And no, derivatives are not regulated as to what the terms, outcomes, or risks may be. There is a reason Warren Buffet called these instruments "financial weapons of mass destruction" they are just that. The markets are running wild in experiment with these instruments. Congressman Henry Gonzalez chaired the House Banking and Currency Committee from 1989-95 and he warned the Fed that if the derivatives market got out of hand it would eventually cause a disaster, and his warnings have gone unheeded by a banking community that worships greed.

    The truth is, nobody knows what kind of chain reaction a downturn will cause, and it looks like double digit inflation may be the only way for the Fed to avoid such a scenario. The hedge fund world is a bunch of addicts, and artificial credit is their drug. Economic law dictates that at some point, the punch bowl goes away.
    Last edited by JetsCrazey; 12-11-2007 at 11:31 AM.

  12. #12
    [QUOTE=JetsCrazey;2258167]You are right in saying that they are a zero sum game, but that doesn't stop an entity from taking on more derivative obligations than real moeny they have on their balance sheet. If events play out unfavorable, they are screwed.[/QUOTE]

    well that sucks for that organization but the dollar is fine in this situation

    put it another way you might read about Bank of America or citigroup laying off workers, that's because they are getting their butts whupped by morgan or lehman or goldman, all of whom can't hire enough qualifed people.

    another example harvard's endowment has grown to over 10 billion because of these derivatives but other schools have lost it all trying to do the same thing - survival of the fittest

    these derivatives actually beneficial to the economy, because it allows institutions to increase their investment returns, and in turn spend more on their operations.

    so back to the earlier example if Harvard wants to build a new dorm or class room building, that money comes from the endowment, and stimulates the economy. if they had it in a savings account yielding 3% maybe they can't expand as well.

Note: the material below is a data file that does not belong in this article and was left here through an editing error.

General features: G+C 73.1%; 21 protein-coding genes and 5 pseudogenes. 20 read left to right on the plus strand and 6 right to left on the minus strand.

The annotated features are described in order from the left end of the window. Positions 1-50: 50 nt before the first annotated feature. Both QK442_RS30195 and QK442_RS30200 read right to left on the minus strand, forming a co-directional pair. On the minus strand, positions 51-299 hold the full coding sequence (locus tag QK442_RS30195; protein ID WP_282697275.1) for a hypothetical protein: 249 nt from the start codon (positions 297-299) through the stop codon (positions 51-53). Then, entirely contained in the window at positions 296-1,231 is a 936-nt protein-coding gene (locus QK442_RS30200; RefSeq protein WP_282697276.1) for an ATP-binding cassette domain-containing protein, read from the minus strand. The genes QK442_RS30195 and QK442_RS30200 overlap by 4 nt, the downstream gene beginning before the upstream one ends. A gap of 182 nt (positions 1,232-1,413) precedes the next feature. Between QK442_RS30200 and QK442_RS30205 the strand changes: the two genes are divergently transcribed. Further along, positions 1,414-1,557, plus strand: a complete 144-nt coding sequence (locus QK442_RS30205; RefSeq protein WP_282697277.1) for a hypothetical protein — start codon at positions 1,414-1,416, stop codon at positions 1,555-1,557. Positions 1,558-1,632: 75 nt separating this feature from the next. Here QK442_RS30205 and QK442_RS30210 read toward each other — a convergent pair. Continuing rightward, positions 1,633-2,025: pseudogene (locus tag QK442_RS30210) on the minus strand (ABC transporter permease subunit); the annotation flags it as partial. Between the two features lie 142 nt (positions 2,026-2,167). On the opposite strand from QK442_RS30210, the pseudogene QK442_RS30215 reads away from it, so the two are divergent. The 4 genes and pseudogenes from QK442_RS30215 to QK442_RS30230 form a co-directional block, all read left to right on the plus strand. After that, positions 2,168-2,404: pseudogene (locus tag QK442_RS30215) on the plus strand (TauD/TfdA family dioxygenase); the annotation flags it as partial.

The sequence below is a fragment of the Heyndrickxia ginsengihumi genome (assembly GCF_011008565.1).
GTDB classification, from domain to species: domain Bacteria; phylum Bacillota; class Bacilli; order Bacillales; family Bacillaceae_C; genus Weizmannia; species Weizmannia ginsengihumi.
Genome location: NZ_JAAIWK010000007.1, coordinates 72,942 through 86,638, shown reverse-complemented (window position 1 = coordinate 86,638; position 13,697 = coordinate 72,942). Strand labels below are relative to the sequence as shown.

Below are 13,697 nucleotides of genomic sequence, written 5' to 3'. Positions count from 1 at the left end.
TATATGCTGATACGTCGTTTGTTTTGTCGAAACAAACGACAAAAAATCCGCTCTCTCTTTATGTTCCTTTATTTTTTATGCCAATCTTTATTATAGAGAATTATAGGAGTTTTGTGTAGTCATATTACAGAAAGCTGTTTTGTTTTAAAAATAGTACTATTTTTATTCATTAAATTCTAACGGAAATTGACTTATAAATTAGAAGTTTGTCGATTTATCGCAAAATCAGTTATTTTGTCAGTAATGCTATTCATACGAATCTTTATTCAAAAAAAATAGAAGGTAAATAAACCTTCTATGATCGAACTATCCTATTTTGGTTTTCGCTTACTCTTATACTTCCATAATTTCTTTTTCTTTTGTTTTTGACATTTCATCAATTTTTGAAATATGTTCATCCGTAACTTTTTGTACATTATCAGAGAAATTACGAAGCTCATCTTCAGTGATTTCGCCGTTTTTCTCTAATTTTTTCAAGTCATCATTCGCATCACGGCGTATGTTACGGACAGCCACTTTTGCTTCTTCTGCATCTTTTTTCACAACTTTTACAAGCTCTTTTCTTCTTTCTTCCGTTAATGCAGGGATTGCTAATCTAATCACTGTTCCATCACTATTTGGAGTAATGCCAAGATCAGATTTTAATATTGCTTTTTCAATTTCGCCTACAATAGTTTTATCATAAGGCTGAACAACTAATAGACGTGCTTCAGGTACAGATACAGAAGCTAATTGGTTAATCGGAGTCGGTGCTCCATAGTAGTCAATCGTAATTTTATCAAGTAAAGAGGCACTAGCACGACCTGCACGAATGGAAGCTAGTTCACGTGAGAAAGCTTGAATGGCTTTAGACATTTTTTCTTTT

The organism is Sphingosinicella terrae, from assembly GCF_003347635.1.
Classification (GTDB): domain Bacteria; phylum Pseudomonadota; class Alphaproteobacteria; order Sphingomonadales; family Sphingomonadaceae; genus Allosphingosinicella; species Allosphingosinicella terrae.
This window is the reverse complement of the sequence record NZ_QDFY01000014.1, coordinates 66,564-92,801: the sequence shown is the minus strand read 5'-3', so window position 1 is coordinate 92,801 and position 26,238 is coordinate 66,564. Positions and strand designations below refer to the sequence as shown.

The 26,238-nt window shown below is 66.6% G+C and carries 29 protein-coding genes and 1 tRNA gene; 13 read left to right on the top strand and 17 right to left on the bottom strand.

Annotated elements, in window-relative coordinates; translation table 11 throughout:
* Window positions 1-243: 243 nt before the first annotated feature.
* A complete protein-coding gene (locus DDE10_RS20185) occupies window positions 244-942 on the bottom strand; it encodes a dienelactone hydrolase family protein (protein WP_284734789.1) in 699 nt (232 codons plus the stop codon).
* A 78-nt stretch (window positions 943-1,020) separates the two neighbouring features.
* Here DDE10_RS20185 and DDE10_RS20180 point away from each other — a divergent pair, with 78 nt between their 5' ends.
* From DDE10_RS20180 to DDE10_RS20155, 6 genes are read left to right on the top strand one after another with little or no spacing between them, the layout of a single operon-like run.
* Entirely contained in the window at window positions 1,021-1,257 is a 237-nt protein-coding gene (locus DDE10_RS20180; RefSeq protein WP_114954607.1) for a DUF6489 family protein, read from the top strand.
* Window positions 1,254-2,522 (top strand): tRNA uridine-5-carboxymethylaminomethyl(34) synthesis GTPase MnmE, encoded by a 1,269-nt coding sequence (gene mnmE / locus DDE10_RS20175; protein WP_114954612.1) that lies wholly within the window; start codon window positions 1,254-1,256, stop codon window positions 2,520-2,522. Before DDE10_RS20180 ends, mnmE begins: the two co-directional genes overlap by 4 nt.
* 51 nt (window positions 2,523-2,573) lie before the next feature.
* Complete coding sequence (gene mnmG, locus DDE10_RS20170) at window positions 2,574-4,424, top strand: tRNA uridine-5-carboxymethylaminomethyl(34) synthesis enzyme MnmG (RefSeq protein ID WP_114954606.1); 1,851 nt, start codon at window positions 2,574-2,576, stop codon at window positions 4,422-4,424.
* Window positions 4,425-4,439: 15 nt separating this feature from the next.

13. #13
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    [QUOTE=JetsCrazey;2258030]If you think I'm crazy then fine, that's your choice. Just know that you've received fair warning if this potential disaster really does play out.[/QUOTE]

    fair warning?

    Beware of an asteroid, tidal wave, hurricane and nuclear war. Now, IF ANY OF THOSE THINGS HAPPEN, don't come crying to me. I've warned you all!

  14. #14
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    [QUOTE=JetsCrazey;2258030]If you think I'm crazy then fine...[/QUOTE]

    Nah, I don't think you're crazy. I think you're craz[B]e[/B]y! :P

    By the way, the dollar has bottomed.

  15. #15
    [QUOTE=jetstream23;2258182]fair warning?

    Beware of an asteroid, tidal wave, hurricane and nuclear war. Now, IF ANY OF THOSE THINGS HAPPEN, don't come crying to me. I've warned you all![/QUOTE]

    My warning is much more specific than that:
    Beware of your cash savings losing at least 40% of its value in the next 4 years.
    Beware of the US dollar index going on a freefall to .52 ish once the TIC report goes negative (bound to happen soon)

  16. #16
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    [QUOTE=JetsCrazey;2258167]You are right in saying that they are a zero sum game, but that doesn't stop an entity from taking on more derivative obligations than real assets they have on their balance sheet. If events play out unfavorable, they are screwed. All the major Wall Street banks have flooded their balance sheets with level 3 assets (derivatives) for which there is no market, and thus no real "mark-to-market" value.

    These are highly profitable instruments, and the Hedge fund world is not a rational one. It's a world driven today by black boxes and quants who use machines to chase profits with no regards for anything but the prospect of more profit. These guys aren't thinking about anything other than their year-end bonuses, and every additional derivative means more profit with no real basis of wealth.

    And no, derivatives are not regulated as to what the terms, outcomes, or risks may be. There is a reason Warren Buffet called these instruments "financial weapons of mass destruction" they are just that. The markets are running wild in experiment with these instruments. Congressman Henry Gonzalez chaired the House Banking and Currency Committee from 1989-95 and he warned the Fed that if the derivatives market got out of hand it would eventually cause a disaster, and his warnings have gone unheeded by a banking community that worships greed.

    The truth is, nobody knows what kind of chain reaction a downturn will cause, and it looks like double digit inflation may be the only way for the Fed to avoid such a scenario. The hedge fund world is a bunch of addicts, and artificial credit is their drug. Economic law dictates that at some point, the punch bowl goes away.[/QUOTE]